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Ruling But Not Governing
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Ruling But Not Governing highlights the critical role that the military plays in the stability of the Egyptian, Algerian, and, until recently, Turkish political systems. This in-depth study demonstrates that while the soldiers and materiel of Middle Eastern militaries form the obvious outer perimeter of regime protection, it is actually the less apparent, multilayered institutional legacies of military domination that play the decisive role in regime maintenance. Steven A. Cook uncovers the complex and nuanced character of the military’s interest in maintaining a facade of democracy. He explores how an authoritarian elite hijack seemingly democratic practices such as elections, multiparty politics, and a relatively freer press as part of a strategy to ensure the durability of authoritarian systems. Using Turkey’s recent reforms as a point of departure, the study also explores ways external political actors can improve the likelihood of political change in Egypt and Algeria. Ruling But Not Governing provides valuable insight into the political dynamics that perpetuate authoritarian regimes and offers novel ways to promote democratic change.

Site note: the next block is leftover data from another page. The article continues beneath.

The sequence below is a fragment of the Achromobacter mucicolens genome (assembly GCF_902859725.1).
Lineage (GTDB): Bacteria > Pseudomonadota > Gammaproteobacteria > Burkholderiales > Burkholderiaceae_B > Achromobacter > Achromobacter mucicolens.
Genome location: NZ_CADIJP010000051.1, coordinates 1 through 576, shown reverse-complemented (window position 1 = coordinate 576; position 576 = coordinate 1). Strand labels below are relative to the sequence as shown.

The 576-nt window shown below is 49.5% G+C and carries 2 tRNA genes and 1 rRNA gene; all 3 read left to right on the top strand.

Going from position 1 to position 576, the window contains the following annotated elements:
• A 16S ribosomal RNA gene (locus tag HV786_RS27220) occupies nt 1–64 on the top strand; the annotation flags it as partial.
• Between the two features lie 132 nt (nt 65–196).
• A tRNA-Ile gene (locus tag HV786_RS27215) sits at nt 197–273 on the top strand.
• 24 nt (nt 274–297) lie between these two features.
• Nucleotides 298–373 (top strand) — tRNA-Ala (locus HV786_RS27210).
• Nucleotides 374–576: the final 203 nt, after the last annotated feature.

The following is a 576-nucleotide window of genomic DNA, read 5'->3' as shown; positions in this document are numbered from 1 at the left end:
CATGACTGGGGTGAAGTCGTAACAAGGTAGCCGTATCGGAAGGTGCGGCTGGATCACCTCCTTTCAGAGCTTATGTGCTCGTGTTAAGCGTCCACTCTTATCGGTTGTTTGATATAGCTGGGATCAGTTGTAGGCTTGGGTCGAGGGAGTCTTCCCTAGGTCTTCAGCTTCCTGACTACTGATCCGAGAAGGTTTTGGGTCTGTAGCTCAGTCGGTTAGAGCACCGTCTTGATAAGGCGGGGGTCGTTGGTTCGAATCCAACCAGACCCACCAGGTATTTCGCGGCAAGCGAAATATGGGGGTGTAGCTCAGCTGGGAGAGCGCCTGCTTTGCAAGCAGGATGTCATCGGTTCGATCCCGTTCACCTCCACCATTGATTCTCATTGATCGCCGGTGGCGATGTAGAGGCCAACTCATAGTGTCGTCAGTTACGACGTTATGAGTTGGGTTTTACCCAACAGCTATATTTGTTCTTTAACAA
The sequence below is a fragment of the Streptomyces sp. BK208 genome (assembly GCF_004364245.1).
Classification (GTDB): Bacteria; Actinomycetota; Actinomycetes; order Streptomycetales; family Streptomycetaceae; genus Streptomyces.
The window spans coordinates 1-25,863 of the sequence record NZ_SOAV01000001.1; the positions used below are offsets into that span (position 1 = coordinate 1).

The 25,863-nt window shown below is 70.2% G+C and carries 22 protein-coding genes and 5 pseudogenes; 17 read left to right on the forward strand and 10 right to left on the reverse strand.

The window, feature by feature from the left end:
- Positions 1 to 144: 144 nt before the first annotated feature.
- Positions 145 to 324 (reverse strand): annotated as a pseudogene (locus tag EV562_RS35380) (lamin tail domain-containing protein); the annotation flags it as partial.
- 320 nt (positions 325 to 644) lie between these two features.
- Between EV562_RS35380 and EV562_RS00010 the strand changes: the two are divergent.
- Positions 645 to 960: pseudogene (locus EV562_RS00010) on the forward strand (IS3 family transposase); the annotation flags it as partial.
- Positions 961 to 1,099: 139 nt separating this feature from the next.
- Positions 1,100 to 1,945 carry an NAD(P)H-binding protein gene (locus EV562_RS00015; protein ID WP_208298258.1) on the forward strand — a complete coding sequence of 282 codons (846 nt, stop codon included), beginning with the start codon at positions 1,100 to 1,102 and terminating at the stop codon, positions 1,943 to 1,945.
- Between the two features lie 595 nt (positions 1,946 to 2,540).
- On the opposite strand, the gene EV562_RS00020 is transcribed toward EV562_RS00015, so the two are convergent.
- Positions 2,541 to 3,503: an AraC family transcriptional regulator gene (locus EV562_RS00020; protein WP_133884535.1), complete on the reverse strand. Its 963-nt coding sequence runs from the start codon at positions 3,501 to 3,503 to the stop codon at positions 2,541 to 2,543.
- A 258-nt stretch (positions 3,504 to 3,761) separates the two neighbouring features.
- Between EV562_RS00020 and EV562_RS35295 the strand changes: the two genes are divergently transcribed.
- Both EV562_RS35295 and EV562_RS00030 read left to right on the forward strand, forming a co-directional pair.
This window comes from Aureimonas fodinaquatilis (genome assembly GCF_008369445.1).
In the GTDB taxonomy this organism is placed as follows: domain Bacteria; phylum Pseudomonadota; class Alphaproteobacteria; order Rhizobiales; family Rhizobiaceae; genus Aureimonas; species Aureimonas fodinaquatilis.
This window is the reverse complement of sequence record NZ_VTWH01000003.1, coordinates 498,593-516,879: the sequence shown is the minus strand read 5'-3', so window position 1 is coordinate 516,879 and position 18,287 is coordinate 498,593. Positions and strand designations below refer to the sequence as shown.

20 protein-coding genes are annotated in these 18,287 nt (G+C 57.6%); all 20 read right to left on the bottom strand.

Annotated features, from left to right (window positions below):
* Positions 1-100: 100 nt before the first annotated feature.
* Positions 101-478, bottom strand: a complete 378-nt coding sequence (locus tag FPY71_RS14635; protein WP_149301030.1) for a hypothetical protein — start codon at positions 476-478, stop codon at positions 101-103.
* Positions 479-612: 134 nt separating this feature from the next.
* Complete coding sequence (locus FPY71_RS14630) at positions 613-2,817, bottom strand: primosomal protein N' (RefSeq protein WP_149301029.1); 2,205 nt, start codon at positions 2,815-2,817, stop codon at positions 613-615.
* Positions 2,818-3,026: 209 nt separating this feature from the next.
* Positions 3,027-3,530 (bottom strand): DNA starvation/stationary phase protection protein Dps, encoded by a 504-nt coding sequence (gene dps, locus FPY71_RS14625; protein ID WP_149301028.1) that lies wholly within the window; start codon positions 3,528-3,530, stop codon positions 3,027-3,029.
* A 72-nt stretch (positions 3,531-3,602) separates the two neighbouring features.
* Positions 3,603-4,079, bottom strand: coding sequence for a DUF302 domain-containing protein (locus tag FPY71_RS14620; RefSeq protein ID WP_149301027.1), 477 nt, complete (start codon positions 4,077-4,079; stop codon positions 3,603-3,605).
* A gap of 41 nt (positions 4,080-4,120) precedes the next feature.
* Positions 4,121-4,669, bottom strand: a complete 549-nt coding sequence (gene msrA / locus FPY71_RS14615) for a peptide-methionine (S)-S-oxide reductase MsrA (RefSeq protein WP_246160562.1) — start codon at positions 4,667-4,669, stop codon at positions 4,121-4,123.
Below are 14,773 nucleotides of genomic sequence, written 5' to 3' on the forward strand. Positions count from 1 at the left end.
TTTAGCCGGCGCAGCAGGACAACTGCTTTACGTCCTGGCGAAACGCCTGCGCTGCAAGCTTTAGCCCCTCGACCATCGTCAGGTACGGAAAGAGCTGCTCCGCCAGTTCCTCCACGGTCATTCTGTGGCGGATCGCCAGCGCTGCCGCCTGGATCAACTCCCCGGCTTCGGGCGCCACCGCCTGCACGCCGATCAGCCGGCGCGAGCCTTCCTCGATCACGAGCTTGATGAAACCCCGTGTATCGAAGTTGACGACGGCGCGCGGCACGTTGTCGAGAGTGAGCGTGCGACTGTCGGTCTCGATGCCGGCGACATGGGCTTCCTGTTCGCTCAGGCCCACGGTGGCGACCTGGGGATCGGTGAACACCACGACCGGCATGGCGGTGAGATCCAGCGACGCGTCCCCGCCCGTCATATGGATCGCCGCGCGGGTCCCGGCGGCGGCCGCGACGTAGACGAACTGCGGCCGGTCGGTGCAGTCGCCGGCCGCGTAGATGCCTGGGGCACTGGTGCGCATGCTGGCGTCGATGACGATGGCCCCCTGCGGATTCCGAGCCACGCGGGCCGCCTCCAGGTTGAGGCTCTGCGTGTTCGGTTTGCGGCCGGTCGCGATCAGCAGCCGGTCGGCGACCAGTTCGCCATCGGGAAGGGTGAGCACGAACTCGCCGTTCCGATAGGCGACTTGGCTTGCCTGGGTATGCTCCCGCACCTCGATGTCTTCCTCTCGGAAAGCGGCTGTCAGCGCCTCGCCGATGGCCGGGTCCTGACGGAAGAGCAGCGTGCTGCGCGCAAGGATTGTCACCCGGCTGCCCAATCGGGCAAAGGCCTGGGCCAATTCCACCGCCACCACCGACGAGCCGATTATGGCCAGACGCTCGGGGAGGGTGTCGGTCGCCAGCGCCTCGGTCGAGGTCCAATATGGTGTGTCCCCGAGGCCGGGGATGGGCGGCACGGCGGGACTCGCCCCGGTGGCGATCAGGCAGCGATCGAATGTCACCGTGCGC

Table of Contents

  1. Cover
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  1. Frontmatter
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  1. Contents
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  1. Preface
  2. pp. ix-xiii
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  1. 1 A Logic of Regime Stability
  2. pp. 1-13
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  1. 2 The Egyptian, Algerian, and Turkish Military Enclaves: The Contours of the Officers’ Autonomy
  2. pp. 14-31
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  1. 3 The Pouvoir Militaire and the Failure to Achieve a “Just Mean”
  2. pp. 32-62
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  1. 4 Institutionalizing a Military-Founded System
  2. pp. 63-92
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  1. 5 Turkish Paradox: Islamist Political Power and the Kemalist Political Order
  2. pp. 93-132
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  1. 6 Toward a Democratic Transition?: Weakening the Patterns of Political Inclusion and Exclusion
  2. pp. 133-148
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  1. Notes
  2. pp. 149-182
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  1. Index
  2. pp. 183-189
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